The size of the sensor has a huge bearing on the low light ability of a camera, whether it be a camcorder or a security camera. The larger the sensor, the greater its ability to gather light and so do well in low light conditions. But as you cram in more and more pixels into the same size sensor, they get smaller and smaller, which adds noise. Noise is the bane of low light video and reduces the detail that you can get out of your video.

Both cameras support Power over Ethernet (PoE). But only the Hikvision has on-board storage in the form of a microSD card slot.

The cameras bodies are both made from metal but differing levels of ingress protection (IP67 for Hikvision and IP66 for Reolink). I am happy to see Hikvision have embraced IP67, they have always gone for IP66 for their outdoor IP cameras.

Neither have vandal protection (IK10), more expensive Hikvision bullets do have it these days.

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Software features – Hikvision vs. Reolink

The three most important software features that I look for are ONVIF support, the built-in NVR feature, and the advanced motion detection features that help reduce false alerts. Why because if an IP camera has ONVIF and RTSP features, you can use it as a standalone IP camera or easily integrate it into a Pro-DIY type DIY NVR system like mine.

While Hikvision supports ONVIF and RTSP on all their IP cameras, Reolink is a real mix. The RLC-410 does support both protocols but the B400 model doesn’t.

ONVIF ensures that your camera will work with standards-compliant gear from other manufacturers. This is why you can add a Hikvision or Reolink camera to your ONVIF-compatible NVR or DIY NAS NVR and integrate it into my smart home automation system.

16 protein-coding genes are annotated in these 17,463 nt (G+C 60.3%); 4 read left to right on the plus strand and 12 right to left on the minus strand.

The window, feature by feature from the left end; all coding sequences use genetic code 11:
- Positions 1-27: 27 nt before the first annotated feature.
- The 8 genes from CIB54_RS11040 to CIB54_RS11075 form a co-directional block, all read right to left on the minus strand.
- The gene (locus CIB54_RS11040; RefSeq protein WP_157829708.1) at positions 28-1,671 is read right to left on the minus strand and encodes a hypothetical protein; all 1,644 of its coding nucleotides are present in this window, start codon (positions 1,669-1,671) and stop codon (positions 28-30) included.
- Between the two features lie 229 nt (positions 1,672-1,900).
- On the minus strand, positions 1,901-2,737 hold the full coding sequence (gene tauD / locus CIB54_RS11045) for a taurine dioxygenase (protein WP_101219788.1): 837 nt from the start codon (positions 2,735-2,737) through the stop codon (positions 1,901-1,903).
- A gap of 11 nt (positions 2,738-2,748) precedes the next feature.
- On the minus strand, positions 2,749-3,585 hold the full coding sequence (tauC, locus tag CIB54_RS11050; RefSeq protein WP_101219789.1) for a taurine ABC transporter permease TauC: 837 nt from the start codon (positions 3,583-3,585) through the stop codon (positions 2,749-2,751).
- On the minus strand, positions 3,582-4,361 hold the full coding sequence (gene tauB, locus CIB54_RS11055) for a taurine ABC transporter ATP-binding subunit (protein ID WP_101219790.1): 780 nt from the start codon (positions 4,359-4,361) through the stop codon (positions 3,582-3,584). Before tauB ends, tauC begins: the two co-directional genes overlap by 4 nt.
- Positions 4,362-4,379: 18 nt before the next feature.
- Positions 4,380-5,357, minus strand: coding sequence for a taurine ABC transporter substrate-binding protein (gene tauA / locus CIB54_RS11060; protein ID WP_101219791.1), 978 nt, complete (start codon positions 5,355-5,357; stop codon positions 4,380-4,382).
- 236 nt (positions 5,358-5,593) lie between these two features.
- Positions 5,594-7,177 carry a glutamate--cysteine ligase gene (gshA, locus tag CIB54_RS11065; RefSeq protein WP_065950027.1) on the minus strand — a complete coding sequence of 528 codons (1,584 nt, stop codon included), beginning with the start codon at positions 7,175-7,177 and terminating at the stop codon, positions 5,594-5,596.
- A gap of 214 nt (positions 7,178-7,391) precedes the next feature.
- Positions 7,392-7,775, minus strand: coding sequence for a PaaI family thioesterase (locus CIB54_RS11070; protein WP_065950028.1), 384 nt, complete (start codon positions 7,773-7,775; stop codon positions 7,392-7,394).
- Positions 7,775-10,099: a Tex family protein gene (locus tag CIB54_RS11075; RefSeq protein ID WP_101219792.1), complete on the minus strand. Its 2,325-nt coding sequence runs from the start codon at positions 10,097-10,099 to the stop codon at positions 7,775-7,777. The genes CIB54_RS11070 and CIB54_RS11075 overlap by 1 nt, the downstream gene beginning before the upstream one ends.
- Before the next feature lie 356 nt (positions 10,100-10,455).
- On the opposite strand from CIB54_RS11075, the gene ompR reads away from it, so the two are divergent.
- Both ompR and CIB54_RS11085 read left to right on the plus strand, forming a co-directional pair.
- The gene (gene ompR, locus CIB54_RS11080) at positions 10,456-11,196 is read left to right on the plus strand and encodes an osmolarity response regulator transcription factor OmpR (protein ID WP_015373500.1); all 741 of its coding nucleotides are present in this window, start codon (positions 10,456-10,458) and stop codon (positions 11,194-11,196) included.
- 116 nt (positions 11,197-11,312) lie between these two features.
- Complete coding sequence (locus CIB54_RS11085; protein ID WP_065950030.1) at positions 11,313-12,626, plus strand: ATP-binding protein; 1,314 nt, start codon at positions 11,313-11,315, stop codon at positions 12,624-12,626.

RTSP allows even non-ONVIF equipment (such as software) to access the security camera’s video stream. Examples are video players like the popular VLC player or tinyCAM Monitor Pro on Android.

The Hikvision camera I have selected doesn’t have the AcuSense feature which reduces false alarms by ignoring birds, animals, lights and movement of trees. The Reolink doesn’t have anything similar.

The Hikvision has true 120dB Wide Dynamic Range (WDR) to help improve video quality in high glare situations. The Reolink has only digital WDR.

Hikvision cameras now support H.265+ which is a very efficient codec for encoding video streams. But Reolink is still stuck with the much older H.264 tech. The difference you will see is in the file size at the same bitrate. You can benefit from H.265+ by increasing the Hikvision’s bitrate to the max 16Mbps and still enjoy bandwidth and storage requirements comparable to the Reolink at its max 8Mbps bitrate.

Motion Detection ability

Reolink doesn’t have advanced motion detection features like line crossing, intrusion detection, unattended baggage detection, and object removal detection.

I can’t emphasize enough the importance of these advanced motion detection methods in reducing false motion alerts.

The Hikvision DS-2CD2043G0-I has all these features.

So Hikvision gets the slight edge here if you are going to use it as a standalone IP camera without an NVR connected, or as part of a DIY NAS NVR system.

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Warranty – Hikvision vs. Reolink

Hikvision products come with a limited 3-Year Warranty at B&H Photo. Please note that warranty will be honoured only if you buy from an authorised retailer like B&H Photo.